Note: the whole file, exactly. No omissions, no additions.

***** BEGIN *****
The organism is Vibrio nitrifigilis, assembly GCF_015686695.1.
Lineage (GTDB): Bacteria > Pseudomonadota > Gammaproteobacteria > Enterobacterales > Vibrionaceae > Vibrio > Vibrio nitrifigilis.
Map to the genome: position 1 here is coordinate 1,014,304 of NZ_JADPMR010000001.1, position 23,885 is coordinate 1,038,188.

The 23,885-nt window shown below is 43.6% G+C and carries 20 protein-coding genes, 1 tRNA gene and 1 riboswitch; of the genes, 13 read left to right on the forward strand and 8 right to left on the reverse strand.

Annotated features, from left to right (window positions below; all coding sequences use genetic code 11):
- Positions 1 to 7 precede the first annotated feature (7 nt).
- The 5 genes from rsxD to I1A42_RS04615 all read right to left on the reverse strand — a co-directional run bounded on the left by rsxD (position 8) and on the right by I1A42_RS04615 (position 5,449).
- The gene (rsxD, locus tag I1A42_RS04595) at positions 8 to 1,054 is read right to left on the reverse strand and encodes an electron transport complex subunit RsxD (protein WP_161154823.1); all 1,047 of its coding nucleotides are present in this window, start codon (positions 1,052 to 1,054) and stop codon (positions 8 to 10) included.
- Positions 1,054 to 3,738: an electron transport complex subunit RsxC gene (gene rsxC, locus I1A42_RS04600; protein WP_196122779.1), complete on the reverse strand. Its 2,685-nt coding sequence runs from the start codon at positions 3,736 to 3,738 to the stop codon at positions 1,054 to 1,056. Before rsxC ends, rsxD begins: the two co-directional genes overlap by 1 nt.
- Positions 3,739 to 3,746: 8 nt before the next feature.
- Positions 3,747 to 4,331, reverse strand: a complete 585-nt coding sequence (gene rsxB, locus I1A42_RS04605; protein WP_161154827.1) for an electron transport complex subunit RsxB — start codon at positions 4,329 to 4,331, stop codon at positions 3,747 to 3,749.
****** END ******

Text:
The organism is Vibrio nitrifigilis, assembly GCF_015686695.1.
Lineage (GTDB): Bacteria > Pseudomonadota > Gammaproteobacteria > Enterobacterales > Vibrionaceae > Vibrio > Vibrio nitrifigilis.
Map to the genome: position 1 here is coordinate 1,014,304 of NZ_JADPMR010000001.1, position 23,885 is coordinate 1,038,188.

The 23,885-nt window shown below is 43.6% G+C and carries 20 protein-coding genes, 1 tRNA gene and 1 riboswitch; of the genes, 13 read left to right on the forward strand and 8 right to left on the reverse strand.

Annotated features, from left to right (window positions below; all coding sequences use genetic code 11):
- Positions 1 to 7 precede the first annotated feature (7 nt).
- The 5 genes from rsxD to I1A42_RS04615 all read right to left on the reverse strand — a co-directional run bounded on the left by rsxD (position 8) and on the right by I1A42_RS04615 (position 5,449).
- The gene (rsxD, locus tag I1A42_RS04595) at positions 8 to 1,054 is read right to left on the reverse strand and encodes an electron transport complex subunit RsxD (protein WP_161154823.1); all 1,047 of its coding nucleotides are present in this window, start codon (positions 1,052 to 1,054) and stop codon (positions 8 to 10) included.
- Positions 1,054 to 3,738: an electron transport complex subunit RsxC gene (gene rsxC, locus I1A42_RS04600; protein WP_196122779.1), complete on the reverse strand. Its 2,685-nt coding sequence runs from the start codon at positions 3,736 to 3,738 to the stop codon at positions 1,054 to 1,056. Before rsxC ends, rsxD begins: the two co-directional genes overlap by 1 nt.
- Positions 3,739 to 3,746: 8 nt before the next feature.
- Positions 3,747 to 4,331, reverse strand: a complete 585-nt coding sequence (gene rsxB, locus I1A42_RS04605; protein WP_161154827.1) for an electron transport complex subunit RsxB — start codon at positions 4,329 to 4,331, stop codon at positions 3,747 to 3,749.